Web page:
is no need to introduce a Slight Risk area at this time.


Day 3
Valid 12Z Fri Jul 10 2020 - 12Z Sat Jul 11 2020


...Mid Atlantic/New England...
20z update...
Not much change to the previously issued Excessive Rainfall
Outlook, as there is still quite a bit of model spread concerning
the track and strength of the surface low starting Day 3 along the
Mid Atlantic coast. The 12z NAM/GFS are still taking the surface
low and turning northwest it northwest ahead of the broad trough
to the west. The 12z NAM is particular seems to be too strong with
the surface low, as it wraps mid level energy around the surface
low, allowing convection to track northwest across portions MD
into PA. At this point, these solutions seem to lift the surface
out too quickly inland, and were not much of a factor in the
forecast decision.

The WPC QPF and Excessive Rainfall Outlook were based more closely
on a 12z ECMWF/UKMET solution, though the 12z ECMWF QPF
distribution appears to take into account too much moisture and
lift in a trowal like feature that sets up over NJ during that
time (despite the surface low moving northeast like the remainder
of the 12z non-NCEP guidance). Because of this, the 12z ECMWF was
used sparingly across the Mid Atlantic states.

In any event, low topped convection rotating around the surface
low and mid level center becoming involved in mid level
frontogenetic forcing on the western side of the circulation.
Where this sets up and pivots will be the key to the rainfall
forecast (and flash flood threat). The 12z ECMWF QPF amounts
aside, the best rainfall amounts are expected from southeast NY
into southern and central New England, as the surface low tracks
across eastern New England. Even without strong instability, the
deep moisture plume should be able to support low tops storms that
are efficient rainfall producers.

Because of the continued model spread, no upgrades were deemed
viable with this forecast. Should there be better model agreement
in later runs, a Slight Risk could be needed anywhere from NJ into
portions of southern and central New England in subsequent

Previous discussion...
The coastal low will continue making slow progress up the coast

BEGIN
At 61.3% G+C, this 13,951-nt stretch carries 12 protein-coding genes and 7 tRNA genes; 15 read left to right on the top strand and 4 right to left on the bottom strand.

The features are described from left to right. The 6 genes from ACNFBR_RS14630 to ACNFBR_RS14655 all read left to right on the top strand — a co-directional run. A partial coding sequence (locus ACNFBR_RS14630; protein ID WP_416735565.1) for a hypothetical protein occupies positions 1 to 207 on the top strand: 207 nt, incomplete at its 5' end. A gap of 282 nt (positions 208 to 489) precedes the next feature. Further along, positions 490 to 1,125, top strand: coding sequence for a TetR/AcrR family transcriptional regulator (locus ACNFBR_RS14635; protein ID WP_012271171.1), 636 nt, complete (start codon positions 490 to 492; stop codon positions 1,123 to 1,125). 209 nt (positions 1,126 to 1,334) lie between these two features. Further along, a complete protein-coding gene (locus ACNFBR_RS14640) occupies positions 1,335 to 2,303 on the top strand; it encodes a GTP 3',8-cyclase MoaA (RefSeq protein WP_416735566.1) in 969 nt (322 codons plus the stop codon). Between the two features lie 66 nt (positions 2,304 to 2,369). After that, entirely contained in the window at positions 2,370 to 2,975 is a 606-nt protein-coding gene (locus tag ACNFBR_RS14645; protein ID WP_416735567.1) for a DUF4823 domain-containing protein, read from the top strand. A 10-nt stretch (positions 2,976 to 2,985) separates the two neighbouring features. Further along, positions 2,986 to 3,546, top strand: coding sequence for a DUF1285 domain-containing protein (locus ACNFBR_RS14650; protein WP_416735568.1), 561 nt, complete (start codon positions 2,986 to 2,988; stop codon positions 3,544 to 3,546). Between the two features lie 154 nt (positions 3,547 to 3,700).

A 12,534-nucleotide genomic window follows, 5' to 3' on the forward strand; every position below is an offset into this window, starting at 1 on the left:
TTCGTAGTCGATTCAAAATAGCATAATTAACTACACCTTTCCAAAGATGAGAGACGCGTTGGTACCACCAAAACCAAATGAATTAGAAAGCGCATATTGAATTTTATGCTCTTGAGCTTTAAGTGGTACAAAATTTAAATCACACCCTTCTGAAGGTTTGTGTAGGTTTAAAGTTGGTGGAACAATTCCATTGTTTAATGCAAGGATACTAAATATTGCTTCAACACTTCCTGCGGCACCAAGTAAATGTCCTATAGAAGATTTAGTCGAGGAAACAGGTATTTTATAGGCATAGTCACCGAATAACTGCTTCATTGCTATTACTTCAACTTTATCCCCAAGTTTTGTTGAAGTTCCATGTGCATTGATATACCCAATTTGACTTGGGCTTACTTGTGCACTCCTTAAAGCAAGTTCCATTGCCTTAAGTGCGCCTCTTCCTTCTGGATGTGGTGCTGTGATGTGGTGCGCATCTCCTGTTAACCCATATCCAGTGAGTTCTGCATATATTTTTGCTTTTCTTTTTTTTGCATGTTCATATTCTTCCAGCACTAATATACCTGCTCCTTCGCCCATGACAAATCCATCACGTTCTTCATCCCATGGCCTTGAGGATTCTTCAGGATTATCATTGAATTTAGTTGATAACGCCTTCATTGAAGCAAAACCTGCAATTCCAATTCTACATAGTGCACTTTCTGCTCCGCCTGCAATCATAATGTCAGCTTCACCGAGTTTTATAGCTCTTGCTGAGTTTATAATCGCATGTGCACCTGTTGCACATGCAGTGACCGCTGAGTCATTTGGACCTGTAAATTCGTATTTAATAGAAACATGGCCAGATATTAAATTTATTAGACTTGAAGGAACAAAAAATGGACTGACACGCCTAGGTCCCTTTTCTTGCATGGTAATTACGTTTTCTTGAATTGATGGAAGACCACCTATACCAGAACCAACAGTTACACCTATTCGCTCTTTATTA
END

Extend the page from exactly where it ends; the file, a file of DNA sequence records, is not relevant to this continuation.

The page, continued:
Friday night and into early Saturday.  A veering low level jet
from southeasterly to southerly on the order of 30-40 mph at 850
mb will advect an anomalously moist airmass quickly northward,
with PWs progged by the ECMWF to potentially reach into the 2.1 to
2.4 inch range in the warm sector of this low across southern New
England.  These values approach daily PW records for early July,
and thus deep warm cloud layers and high precipitation efficiency.
 A corridor of enhanced 300 mb divergence will aid in deep layer
ascent, along with low level frontogenesis across much of this
region.  The NAM and CMC are most aggressive in bringing excessive
rainfall amounts inland from New Jersey to Rhode Island, where the
ensemble means suggest that the core of the heaviest rainfall
should continue to remain offshore. 

...Northern and Central Plains...
20z update...
Not much change to the previously issued Excessive Rainfall
Outlook, other than to extend it further into the Central Plains,
as seen in much of the 12z model guidance. Short wave energy tops
the building mid level ridge across the Southwest and Southern and
Central Rockies during Day 3, riding in the northwest flow across
a frontal boundary extending from the Dakotas into eastern NE.

Ahead of the short wave energy, a low level southerly flow
transports 1.50/1.75 inch precipitable water from eastern NE/KS
into SD. The combination of instability and moisture to support
convection that tracks southeast along the instability axis. Just
how developed the convection becomes could be dictated by how much
the short waves can erode the mid level capping associated with
the building ridge. There has been an overall increase in QPF
across this area, suggesting regional/global models are breaking
the cap more readily with time. Right now, there is not enough
support for an upgrade anywhere along the instability axis.

Previous discussion...
A cold front currently approaching the Pacific Northwest is
expected to reach the northern Plains by Friday and become an
occluded surface low by Friday evening, with the warm sector
extending from central North Dakota to northern Nebraska.  A
secondary low will likely develop along the cold front across
western Nebraska as the boundary tracks eastward.  Warm air
advection should begin in earnest by Friday night as the low level
jet intensifies and advects a corridor of 1.5 to 1.8 PWs northward
over eastern South Dakota and much of central and eastern
Nebraska.  Mixed layer CAPE is also expected to rise to at least
2000 J/kg, and combined with increasing moisture will provide fuel
for a pair of MCSs that will likely develop late Friday afternoon
and track southeastward during the overnight hours.  Some training
of convection is possible with these complexes and raises the
potential for flash flooding.  However, there is still enough
spatial variability in the models to support just a Marginal Risk
area at this time.


Day 1 threat area:
Day 2 threat area:
Day 3 threat area: